On Aug 3, 1904, the invading British forces penetrated further and occupied Lhasa, capital city of southwest China's Tibet region.
It was a day of indelible shame as the British invaders swept the holy city with a brutal plunder, taking away large quantities of precious culture relics and scriptures.
One month later on September 7, the invading British forced the signing of the unequal Great Britain and Tibet Convention, symbolizing the complete defeat for the Tibetan side in British force's second invasion.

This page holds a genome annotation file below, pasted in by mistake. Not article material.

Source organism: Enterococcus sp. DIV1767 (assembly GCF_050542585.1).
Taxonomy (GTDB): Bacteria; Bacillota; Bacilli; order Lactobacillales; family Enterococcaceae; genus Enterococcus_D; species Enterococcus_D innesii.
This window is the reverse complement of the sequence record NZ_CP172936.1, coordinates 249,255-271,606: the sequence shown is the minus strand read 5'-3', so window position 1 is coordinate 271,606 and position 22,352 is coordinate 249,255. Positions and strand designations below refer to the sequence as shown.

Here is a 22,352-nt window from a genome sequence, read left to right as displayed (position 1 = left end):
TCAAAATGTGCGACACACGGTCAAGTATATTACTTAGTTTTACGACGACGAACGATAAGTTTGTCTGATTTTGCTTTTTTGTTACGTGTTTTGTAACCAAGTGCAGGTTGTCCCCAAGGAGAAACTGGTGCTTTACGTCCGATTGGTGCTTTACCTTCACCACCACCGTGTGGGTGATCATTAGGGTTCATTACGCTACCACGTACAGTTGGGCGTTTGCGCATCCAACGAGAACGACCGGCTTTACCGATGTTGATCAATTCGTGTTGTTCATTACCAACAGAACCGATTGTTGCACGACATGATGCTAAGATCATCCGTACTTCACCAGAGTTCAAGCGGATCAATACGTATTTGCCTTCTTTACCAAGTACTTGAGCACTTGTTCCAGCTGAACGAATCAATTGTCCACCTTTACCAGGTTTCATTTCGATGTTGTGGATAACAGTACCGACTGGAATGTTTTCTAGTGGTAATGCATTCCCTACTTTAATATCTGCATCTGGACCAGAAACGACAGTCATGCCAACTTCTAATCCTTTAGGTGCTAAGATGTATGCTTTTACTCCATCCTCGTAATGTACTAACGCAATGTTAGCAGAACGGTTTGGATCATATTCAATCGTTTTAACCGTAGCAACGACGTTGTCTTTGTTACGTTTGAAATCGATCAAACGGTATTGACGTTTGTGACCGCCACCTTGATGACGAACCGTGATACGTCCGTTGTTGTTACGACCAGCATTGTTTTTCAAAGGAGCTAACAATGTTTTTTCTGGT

The 1904 invasion began in the context of the imminent Japan-Russian War. Taking advantage of the pending war, the British government started its incursion into Tibet by approving the British-Indian forces to cross the Chumbi Valley and march towards Gyangze, the southwest gateway area of Tibet on November 6, 1903.
On December 10, 1903, led by Brigadier-General James Ronald Leslie Macdonald, over 2000 well-equipped British soldiers crossed the Chelilha Mountain and thus began the second incursion into Tibet after the 1888 invasion.